WASHINGTON — The United States faces a growing crisis over its efforts to maintain a worldwide network of military bases--a crisis with far-reaching implications for American foreign policy, defense strategy and the federal budget.
Even as U.S. defense officials are identifying a growing need for overseas bases to help bring troops to places such as the Persian Gulf, foreign governments are becoming increasingly reluctant to permit American bases on their soil and are demanding more and more money and political commitments in exchange.
U.S. foreign policy has felt the squeeze.
This spring, for example, when U.S. policy-makers tried to decide how to oust Panamanian strongman Manuel A. Noriega, Defense Department officials cautioned against using U.S. military installations in Panama in a way that might suggest to other governments with U.S. bases, such as Greece and Spain, that the same thing could happen to them some day.
Whoever is elected President in November soon will find himself being urged by the Pentagon to persuade foreign governments to let U.S. forces stay in their bases and to persuade Congress to approve more money for the installations.
It probably will be up to the next President to decide how far the United States is willing to go to preserve its bases in the Philippines, the most strategically located facilities in the Pacific. The next President also will have to decide how much to ask America's allies, such as Japan and West Germany, to contribute toward the costs of the American installations that help protect them.
In the process, the United States will have to decide whether its global system of bases fits modern-day military needs or has now become too much of a political and economic burden.
With Cold War fears fading overseas, "There's a growing disparity between what the United States sees as the importance of its bases and what foreign governments believe is the value to them," says James Blaker, a former Defense Department official now working for the Center for Naval Analyses.
"As the overall number of American bases has declined, the value of each one to the United States increases, and this gives each foreign government great leverage in negotiations," Blaker says. "The issue for the future is this: What happens if we're not willing or able to accept the costs being asked for our bases?"
Recent events already have demonstrated the pervasive nature of the base problems:
-- Spain announced in December that it will expel the largest American air unit in the Mediterranean from Torrejon Air Base near Madrid. The 72 F-16 fighter-bombers of the 401st U.S. Tactical Fighter Wing are responsible for protecting the southern flank of the North Atlantic Treaty Organization, and U.S. defense officials are now scrambling to find a new European home for them.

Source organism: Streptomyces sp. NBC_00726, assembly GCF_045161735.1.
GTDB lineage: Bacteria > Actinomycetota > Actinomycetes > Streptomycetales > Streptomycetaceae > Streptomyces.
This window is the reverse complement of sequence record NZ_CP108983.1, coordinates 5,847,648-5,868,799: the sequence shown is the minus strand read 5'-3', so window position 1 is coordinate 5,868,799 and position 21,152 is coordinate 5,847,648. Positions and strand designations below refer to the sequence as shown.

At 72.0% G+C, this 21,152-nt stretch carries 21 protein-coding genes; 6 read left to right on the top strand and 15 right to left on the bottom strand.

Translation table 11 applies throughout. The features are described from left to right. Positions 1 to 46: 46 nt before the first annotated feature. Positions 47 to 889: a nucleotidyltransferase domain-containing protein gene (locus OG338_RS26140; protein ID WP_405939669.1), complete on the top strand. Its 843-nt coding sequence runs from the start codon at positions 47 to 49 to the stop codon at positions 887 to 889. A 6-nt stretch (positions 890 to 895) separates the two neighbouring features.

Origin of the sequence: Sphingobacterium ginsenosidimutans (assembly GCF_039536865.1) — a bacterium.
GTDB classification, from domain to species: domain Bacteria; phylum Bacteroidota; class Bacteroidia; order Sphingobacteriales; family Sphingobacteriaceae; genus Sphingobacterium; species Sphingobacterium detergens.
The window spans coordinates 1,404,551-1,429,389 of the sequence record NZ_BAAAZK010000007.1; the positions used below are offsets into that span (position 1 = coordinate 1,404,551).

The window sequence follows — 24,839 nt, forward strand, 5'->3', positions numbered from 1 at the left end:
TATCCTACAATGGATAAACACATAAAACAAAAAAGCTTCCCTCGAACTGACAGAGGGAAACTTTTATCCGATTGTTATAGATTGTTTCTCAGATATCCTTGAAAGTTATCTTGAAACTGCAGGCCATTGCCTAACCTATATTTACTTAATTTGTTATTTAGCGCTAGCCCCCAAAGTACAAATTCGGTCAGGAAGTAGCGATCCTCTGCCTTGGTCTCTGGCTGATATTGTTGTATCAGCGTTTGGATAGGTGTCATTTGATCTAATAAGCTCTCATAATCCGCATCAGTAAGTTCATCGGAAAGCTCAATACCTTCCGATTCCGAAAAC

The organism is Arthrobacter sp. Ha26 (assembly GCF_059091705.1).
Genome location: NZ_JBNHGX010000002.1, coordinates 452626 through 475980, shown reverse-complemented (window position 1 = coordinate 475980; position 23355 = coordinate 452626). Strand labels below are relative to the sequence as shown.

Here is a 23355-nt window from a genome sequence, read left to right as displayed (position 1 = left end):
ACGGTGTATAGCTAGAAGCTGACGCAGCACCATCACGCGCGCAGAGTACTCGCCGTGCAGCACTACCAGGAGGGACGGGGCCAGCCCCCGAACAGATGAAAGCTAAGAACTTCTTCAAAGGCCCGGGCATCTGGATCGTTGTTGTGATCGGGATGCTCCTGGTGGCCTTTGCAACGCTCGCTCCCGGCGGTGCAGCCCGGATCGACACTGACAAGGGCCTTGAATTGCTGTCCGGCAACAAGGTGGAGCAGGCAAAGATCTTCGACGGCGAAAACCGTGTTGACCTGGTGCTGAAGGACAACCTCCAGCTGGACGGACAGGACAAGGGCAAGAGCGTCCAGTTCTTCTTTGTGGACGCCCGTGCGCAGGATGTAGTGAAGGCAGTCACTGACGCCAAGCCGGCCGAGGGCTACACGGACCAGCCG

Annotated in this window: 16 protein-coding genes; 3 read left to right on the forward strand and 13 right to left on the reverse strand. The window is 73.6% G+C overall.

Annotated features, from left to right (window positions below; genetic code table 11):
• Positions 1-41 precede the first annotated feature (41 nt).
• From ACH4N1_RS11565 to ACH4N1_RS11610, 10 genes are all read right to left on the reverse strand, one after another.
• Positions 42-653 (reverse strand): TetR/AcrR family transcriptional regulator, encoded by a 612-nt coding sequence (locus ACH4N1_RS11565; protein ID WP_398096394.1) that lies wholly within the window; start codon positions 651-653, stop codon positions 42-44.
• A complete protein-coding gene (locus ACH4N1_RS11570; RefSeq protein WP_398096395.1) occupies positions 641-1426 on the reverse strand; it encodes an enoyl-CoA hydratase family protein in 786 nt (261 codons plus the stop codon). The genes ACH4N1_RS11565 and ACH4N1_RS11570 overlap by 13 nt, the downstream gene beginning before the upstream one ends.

-- Portugal informed the Reagan Administration in February that it wants more money than Congress has been willing to approve in exchange for continued U.S. access to Lajes Air Base in the Azores. The site is a vital mid-Atlantic refueling point for planes flying from the United States to the Middle East and Persian Gulf.
-- Greece is now in the midst of testy negotiations over whether to allow the United States to continue using four bases on its soil. There have been signs that Greek Prime Minister Andreas Papandreou may ask the United States to leave the Hellenikon Air Base outside Athens, a base from which U.S. planes have conducted surveillance of Libya.
-- In the most important negotiation of all, the Reagan Administration has just begun talks with the Philippine government of President Corazon Aquino over the future of Clark Air Base and the Subic Bay Naval Base, the two largest American military installations of their kind outside the continental United States. They provide the largest American ship repair facility anywhere outside this country and a vital stop-over point for flights from the continental United States to the Middle East.
Flurry of Controversies
U.S. officials say it is a fluke of bad luck or planning that so many high-profile base controversies have cropped up in so short a time. Yet they admit that even if these current disputes are settled, there will be more in the near future. In the next few years, the United States will have to renegotiate access to military facilities in places such as Kenya, Somalia, Oman and Liberia.
"In the 1990s, the (South) Koreans will be able to defend themselves," and the U.S. troops stationed in the country "will be there essentially for us, not for them," says a State Department official. ". . . Will the Koreans want to charge us rent? We just don't know. This is an issue we're just starting to look at with them."
Some critics of American defense policy argue that the actual value of having U.S. military outposts scattered around the world is now greatly overrated.